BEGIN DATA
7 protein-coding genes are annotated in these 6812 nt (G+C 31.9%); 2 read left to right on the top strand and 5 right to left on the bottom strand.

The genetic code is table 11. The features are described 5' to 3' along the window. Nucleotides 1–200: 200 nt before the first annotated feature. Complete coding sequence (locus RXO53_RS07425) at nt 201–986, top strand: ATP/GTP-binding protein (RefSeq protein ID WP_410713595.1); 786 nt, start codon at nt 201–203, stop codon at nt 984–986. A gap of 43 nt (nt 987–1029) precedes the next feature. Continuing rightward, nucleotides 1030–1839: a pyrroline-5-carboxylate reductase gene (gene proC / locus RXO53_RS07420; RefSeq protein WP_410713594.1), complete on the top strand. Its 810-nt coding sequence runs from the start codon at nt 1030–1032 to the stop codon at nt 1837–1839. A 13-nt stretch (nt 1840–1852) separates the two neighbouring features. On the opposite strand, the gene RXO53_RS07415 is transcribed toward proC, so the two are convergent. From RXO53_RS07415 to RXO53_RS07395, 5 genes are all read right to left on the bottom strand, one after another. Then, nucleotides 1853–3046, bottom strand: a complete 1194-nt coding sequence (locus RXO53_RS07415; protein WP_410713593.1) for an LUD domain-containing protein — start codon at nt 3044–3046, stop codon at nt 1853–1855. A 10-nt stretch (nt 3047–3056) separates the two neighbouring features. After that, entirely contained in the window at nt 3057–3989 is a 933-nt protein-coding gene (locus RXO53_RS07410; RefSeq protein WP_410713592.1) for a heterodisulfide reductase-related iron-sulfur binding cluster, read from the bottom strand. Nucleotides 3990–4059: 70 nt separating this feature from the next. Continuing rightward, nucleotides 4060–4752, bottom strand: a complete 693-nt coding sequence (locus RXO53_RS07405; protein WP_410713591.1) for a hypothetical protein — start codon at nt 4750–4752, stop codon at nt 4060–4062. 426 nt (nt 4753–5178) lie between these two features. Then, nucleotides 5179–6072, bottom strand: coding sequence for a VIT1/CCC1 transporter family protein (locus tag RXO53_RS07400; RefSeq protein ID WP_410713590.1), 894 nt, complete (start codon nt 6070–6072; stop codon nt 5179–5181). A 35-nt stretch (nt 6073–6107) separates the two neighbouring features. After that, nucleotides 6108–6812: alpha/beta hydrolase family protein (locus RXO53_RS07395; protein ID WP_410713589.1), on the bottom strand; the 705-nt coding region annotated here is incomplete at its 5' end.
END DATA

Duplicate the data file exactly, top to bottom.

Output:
7 protein-coding genes are annotated in these 6812 nt (G+C 31.9%); 2 read left to right on the top strand and 5 right to left on the bottom strand.

The genetic code is table 11. The features are described 5' to 3' along the window. Nucleotides 1–200: 200 nt before the first annotated feature. Complete coding sequence (locus RXO53_RS07425) at nt 201–986, top strand: ATP/GTP-binding protein (RefSeq protein ID WP_410713595.1); 786 nt, start codon at nt 201–203, stop codon at nt 984–986. A gap of 43 nt (nt 987–1029) precedes the next feature. Continuing rightward, nucleotides 1030–1839: a pyrroline-5-carboxylate reductase gene (gene proC / locus RXO53_RS07420; RefSeq protein WP_410713594.1), complete on the top strand. Its 810-nt coding sequence runs from the start codon at nt 1030–1032 to the stop codon at nt 1837–1839. A 13-nt stretch (nt 1840–1852) separates the two neighbouring features. On the opposite strand, the gene RXO53_RS07415 is transcribed toward proC, so the two are convergent. From RXO53_RS07415 to RXO53_RS07395, 5 genes are all read right to left on the bottom strand, one after another. Then, nucleotides 1853–3046, bottom strand: a complete 1194-nt coding sequence (locus RXO53_RS07415; protein WP_410713593.1) for an LUD domain-containing protein — start codon at nt 3044–3046, stop codon at nt 1853–1855. A 10-nt stretch (nt 3047–3056) separates the two neighbouring features. After that, entirely contained in the window at nt 3057–3989 is a 933-nt protein-coding gene (locus RXO53_RS07410; RefSeq protein WP_410713592.1) for a heterodisulfide reductase-related iron-sulfur binding cluster, read from the bottom strand. Nucleotides 3990–4059: 70 nt separating this feature from the next. Continuing rightward, nucleotides 4060–4752, bottom strand: a complete 693-nt coding sequence (locus RXO53_RS07405; protein WP_410713591.1) for a hypothetical protein — start codon at nt 4750–4752, stop codon at nt 4060–4062. 426 nt (nt 4753–5178) lie between these two features. Then, nucleotides 5179–6072, bottom strand: coding sequence for a VIT1/CCC1 transporter family protein (locus tag RXO53_RS07400; RefSeq protein ID WP_410713590.1), 894 nt, complete (start codon nt 6070–6072; stop codon nt 5179–5181). A 35-nt stretch (nt 6073–6107) separates the two neighbouring features. After that, nucleotides 6108–6812: alpha/beta hydrolase family protein (locus RXO53_RS07395; protein ID WP_410713589.1), on the bottom strand; the 705-nt coding region annotated here is incomplete at its 5' end.